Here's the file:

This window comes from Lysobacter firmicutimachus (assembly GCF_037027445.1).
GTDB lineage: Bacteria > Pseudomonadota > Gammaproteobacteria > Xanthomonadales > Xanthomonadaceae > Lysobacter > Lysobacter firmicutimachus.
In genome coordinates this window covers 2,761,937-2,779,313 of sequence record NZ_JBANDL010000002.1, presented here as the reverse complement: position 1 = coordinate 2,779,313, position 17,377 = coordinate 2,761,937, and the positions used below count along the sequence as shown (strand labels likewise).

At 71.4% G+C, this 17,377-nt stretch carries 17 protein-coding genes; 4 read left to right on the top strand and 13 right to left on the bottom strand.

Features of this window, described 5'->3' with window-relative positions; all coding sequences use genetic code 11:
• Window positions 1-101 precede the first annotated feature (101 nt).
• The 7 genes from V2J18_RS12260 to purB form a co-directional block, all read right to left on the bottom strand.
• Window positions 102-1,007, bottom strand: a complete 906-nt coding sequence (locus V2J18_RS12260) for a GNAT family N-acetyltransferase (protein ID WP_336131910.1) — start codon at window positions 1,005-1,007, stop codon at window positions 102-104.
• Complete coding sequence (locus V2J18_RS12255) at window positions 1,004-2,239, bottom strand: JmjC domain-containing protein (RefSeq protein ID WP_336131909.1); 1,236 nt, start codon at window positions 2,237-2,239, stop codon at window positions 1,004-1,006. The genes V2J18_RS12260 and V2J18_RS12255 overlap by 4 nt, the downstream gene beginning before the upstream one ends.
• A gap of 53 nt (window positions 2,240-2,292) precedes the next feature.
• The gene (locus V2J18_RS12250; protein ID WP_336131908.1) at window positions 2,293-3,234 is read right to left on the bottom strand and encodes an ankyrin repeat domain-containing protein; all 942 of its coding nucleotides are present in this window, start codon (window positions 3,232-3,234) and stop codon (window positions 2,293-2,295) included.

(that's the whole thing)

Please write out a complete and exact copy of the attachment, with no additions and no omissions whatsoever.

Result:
This window comes from Lysobacter firmicutimachus (assembly GCF_037027445.1).
GTDB lineage: Bacteria > Pseudomonadota > Gammaproteobacteria > Xanthomonadales > Xanthomonadaceae > Lysobacter > Lysobacter firmicutimachus.
In genome coordinates this window covers 2,761,937-2,779,313 of sequence record NZ_JBANDL010000002.1, presented here as the reverse complement: position 1 = coordinate 2,779,313, position 17,377 = coordinate 2,761,937, and the positions used below count along the sequence as shown (strand labels likewise).

At 71.4% G+C, this 17,377-nt stretch carries 17 protein-coding genes; 4 read left to right on the top strand and 13 right to left on the bottom strand.

Features of this window, described 5'->3' with window-relative positions; all coding sequences use genetic code 11:
• Window positions 1-101 precede the first annotated feature (101 nt).
• The 7 genes from V2J18_RS12260 to purB form a co-directional block, all read right to left on the bottom strand.
• Window positions 102-1,007, bottom strand: a complete 906-nt coding sequence (locus V2J18_RS12260) for a GNAT family N-acetyltransferase (protein ID WP_336131910.1) — start codon at window positions 1,005-1,007, stop codon at window positions 102-104.
• Complete coding sequence (locus V2J18_RS12255) at window positions 1,004-2,239, bottom strand: JmjC domain-containing protein (RefSeq protein ID WP_336131909.1); 1,236 nt, start codon at window positions 2,237-2,239, stop codon at window positions 1,004-1,006. The genes V2J18_RS12260 and V2J18_RS12255 overlap by 4 nt, the downstream gene beginning before the upstream one ends.
• A gap of 53 nt (window positions 2,240-2,292) precedes the next feature.
• The gene (locus V2J18_RS12250; protein ID WP_336131908.1) at window positions 2,293-3,234 is read right to left on the bottom strand and encodes an ankyrin repeat domain-containing protein; all 942 of its coding nucleotides are present in this window, start codon (window positions 3,232-3,234) and stop codon (window positions 2,293-2,295) included.